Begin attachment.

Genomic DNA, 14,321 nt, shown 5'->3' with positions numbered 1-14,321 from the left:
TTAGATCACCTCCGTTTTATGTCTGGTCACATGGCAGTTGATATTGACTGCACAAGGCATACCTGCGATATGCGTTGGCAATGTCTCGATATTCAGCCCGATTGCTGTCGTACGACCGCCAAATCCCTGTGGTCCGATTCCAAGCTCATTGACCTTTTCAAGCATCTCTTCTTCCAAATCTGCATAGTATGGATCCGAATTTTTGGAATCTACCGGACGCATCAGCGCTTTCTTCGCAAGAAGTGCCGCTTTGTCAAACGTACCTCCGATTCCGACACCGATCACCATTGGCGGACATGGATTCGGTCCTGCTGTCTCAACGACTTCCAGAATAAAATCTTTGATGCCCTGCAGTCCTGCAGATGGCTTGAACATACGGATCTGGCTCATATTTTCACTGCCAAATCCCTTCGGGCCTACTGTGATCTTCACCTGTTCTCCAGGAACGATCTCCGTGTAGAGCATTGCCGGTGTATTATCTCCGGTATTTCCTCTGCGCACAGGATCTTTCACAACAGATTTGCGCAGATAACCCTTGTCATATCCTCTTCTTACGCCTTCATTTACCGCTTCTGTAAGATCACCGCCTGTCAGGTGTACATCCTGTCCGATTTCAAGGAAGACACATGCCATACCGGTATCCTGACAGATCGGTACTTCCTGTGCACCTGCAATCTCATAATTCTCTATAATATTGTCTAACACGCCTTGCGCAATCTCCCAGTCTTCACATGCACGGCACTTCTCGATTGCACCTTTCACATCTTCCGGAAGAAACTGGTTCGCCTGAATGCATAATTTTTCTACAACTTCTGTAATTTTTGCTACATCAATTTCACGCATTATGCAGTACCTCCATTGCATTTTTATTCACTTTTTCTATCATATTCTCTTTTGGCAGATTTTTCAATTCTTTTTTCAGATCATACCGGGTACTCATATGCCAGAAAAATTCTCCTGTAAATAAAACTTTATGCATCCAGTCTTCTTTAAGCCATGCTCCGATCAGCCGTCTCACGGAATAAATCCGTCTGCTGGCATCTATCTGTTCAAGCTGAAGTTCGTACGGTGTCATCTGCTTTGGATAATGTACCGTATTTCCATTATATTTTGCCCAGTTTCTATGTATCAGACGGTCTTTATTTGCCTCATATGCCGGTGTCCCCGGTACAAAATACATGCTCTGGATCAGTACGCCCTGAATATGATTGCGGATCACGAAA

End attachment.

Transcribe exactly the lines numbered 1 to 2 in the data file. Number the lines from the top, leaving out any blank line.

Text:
Genomic DNA, 14,321 nt, shown 5'->3' with positions numbered 1-14,321 from the left:
TTAGATCACCTCCGTTTTATGTCTGGTCACATGGCAGTTGATATTGACTGCACAAGGCATACCTGCGATATGCGTTGGCAATGTCTCGATATTCAGCCCGATTGCTGTCGTACGACCGCCAAATCCCTGTGGTCCGATTCCAAGCTCATTGACCTTTTCAAGCATCTCTTCTTCCAAATCTGCATAGTATGGATCCGAATTTTTGGAATCTACCGGACGCATCAGCGCTTTCTTCGCAAGAAGTGCCGCTTTGTCAAACGTACCTCCGATTCCGACACCGATCACCATTGGCGGACATGGATTCGGTCCTGCTGTCTCAACGACTTCCAGAATAAAATCTTTGATGCCCTGCAGTCCTGCAGATGGCTTGAACATACGGATCTGGCTCATATTTTCACTGCCAAATCCCTTCGGGCCTACTGTGATCTTCACCTGTTCTCCAGGAACGATCTCCGTGTAGAGCATTGCCGGTGTATTATCTCCGGTATTTCCTCTGCGCACAGGATCTTTCACAACAGATTTGCGCAGATAACCCTTGTCATATCCTCTTCTTACGCCTTCATTTACCGCTTCTGTAAGATCACCGCCTGTCAGGTGTACATCCTGTCCGATTTCAAGGAAGACACATGCCATACCGGTATCCTGACAGATCGGTACTTCCTGTGCACCTGCAATCTCATAATTCTCTATAATATTGTCTAACACGCCTTGCGCAATCTCCCAGTCTTCACATGCACGGCACTTCTCGATTGCACCTTTCACATCTTCCGGAAGAAACTGGTTCGCCTGAATGCATAATTTTTCTACAACTTCTGTAATTTTTGCTACATCAATTTCACGCATTATGCAGTACCTCCATTGCATTTTTATTCACTTTTTCTATCATATTCTCTTTTGGCAGATTTTTCAATTCTTTTTTCAGATCATACCGGGTACTCATATGCCAGAAAAATTCTCCTGTAAATAAAACTTTATGCATCCAGTCTTCTTTAAGCCATGCTCCGATCAGCCGTCTCACGGAATAAATCCGTCTGCTGGCATCTATCTGTTCAAGCTGAAGTTCGTACGGTGTCATCTGCTTTGGATAATGTACCGTATTTCCATTATATTTTGCCCAGTTTCTATGTATCAGACGGTCTTTATTTGCCTCATATGCCGGTGTCCCCGGTACAAAATACATGCTCTGGATCAGTACGCCCTGAATATGATTGCGGATCACGAAA